It’s time to address the double standard about tax havens
Canadians hate tax havens. This is according to a poll recently conducted by Environics Institute that showed 90 per cent of Canadians believe tax havens are morally wrong, while 87 per cent believe their use should be banned. And Canadians are right to be upset; tax avoidance robs countries like Canada of billions of dollars in annual revenue.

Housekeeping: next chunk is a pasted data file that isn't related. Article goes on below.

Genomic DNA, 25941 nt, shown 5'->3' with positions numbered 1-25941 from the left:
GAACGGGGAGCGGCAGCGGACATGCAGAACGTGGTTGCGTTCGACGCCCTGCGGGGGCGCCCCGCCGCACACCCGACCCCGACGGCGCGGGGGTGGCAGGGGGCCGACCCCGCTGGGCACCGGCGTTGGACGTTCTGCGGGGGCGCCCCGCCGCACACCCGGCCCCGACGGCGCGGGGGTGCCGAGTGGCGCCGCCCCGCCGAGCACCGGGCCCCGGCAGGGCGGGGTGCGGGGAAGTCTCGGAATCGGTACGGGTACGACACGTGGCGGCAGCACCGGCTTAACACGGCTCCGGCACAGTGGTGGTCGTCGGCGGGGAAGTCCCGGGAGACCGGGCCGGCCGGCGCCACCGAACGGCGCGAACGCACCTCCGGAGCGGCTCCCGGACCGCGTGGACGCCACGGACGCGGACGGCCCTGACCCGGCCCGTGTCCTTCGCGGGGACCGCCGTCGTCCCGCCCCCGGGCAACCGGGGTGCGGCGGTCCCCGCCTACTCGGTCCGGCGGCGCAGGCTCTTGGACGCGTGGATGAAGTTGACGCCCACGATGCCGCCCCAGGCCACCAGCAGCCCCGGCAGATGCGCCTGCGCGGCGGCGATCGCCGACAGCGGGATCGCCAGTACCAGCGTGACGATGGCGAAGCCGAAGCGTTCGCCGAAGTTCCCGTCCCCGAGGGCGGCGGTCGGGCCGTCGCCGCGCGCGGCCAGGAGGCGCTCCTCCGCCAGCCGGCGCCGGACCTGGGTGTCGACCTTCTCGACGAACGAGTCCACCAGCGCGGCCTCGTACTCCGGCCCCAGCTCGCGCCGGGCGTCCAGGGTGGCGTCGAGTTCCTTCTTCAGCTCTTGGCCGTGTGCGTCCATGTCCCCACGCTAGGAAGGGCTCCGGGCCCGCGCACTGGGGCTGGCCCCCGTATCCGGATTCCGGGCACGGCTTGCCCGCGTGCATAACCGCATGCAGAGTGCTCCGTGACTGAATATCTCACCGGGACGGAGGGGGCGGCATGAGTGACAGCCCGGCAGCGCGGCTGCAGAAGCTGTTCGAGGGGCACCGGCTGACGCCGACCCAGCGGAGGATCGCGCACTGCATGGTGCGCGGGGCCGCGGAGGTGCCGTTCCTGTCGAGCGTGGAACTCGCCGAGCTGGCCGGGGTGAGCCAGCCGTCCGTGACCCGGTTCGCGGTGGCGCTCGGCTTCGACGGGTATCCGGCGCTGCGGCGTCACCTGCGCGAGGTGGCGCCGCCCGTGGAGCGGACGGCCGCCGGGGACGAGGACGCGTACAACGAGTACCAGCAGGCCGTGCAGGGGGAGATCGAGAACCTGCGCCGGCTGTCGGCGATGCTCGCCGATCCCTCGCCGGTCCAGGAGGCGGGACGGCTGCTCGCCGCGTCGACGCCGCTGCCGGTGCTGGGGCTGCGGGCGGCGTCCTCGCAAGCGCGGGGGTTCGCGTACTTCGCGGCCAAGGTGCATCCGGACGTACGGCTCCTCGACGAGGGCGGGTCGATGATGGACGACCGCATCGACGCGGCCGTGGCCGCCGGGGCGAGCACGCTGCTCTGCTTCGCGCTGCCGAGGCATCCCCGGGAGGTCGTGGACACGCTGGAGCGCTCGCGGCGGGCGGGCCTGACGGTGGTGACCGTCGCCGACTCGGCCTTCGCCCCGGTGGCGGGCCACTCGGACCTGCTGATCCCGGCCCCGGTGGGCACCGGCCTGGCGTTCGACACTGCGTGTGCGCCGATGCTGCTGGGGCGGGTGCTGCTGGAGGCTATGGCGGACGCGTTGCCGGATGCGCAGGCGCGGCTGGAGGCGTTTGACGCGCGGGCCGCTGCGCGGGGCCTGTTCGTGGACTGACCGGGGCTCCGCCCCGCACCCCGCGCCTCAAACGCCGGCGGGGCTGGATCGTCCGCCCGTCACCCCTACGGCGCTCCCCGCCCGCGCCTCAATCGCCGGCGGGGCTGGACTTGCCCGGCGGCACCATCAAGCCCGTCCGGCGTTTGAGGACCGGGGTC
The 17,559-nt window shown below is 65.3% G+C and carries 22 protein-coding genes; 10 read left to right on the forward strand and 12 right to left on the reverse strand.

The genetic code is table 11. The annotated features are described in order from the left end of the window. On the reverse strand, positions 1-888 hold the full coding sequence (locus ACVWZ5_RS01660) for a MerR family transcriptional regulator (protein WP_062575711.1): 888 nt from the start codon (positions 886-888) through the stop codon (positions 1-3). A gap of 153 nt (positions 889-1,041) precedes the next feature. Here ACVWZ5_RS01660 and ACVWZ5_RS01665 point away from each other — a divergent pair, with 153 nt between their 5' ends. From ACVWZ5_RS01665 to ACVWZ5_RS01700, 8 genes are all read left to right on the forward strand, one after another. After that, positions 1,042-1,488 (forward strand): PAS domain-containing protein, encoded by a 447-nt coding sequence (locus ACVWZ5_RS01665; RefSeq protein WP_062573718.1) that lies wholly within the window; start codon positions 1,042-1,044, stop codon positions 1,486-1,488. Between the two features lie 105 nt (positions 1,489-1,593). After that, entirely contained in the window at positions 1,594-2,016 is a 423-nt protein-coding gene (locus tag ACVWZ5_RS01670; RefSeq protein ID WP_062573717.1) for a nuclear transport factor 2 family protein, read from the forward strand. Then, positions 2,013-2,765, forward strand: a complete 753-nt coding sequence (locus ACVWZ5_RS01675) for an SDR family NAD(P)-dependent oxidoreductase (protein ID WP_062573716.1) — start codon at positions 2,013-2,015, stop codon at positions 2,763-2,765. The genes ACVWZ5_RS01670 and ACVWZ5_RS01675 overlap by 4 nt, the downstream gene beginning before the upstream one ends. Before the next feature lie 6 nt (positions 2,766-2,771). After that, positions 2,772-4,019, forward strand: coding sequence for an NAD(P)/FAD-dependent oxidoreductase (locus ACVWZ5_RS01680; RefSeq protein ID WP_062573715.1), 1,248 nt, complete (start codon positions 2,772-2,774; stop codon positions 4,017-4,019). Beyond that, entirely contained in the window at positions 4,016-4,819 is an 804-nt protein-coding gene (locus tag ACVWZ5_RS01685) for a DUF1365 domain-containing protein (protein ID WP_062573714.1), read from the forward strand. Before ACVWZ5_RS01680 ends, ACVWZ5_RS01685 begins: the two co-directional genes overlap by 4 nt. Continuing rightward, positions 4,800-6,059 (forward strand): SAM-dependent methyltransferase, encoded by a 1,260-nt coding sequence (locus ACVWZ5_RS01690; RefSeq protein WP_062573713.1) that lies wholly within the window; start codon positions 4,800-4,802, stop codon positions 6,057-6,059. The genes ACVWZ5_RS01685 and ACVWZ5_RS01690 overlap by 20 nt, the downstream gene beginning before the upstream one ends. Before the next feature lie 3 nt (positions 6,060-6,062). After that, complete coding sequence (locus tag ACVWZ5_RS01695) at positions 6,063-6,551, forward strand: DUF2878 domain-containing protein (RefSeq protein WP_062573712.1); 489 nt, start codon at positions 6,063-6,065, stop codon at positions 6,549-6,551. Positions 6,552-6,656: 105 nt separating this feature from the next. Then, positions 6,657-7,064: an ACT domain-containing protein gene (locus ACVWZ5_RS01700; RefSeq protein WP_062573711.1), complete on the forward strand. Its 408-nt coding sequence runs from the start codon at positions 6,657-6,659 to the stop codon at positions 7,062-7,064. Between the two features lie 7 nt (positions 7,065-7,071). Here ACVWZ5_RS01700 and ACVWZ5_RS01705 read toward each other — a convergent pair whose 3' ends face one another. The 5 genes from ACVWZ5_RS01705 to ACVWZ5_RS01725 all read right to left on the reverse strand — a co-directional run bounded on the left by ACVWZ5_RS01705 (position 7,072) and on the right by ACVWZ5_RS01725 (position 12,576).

A practice once shrouded in secrecy, tax avoidance has been brought to the fore by high-profile leaks like the Panama Papers and Paradise Papers. And in their wake, the federal government has insisted the Canada Revenue Agency will be more aggressive in its fight to bring back lost Canadian tax money. But we’re doing it wrong: by going after smaller and often poorer jurisdictions with incessant tax compliance regulations and threats of blacklisting, tax avoidance isn’t curtailed, and the main culprits are not held to account. That’s because the countries who are the worst offenders aren’t the most typically vilified targets, like Bermuda, the Isle of Man, and the Bahamas—they’re some of our close allies and partners.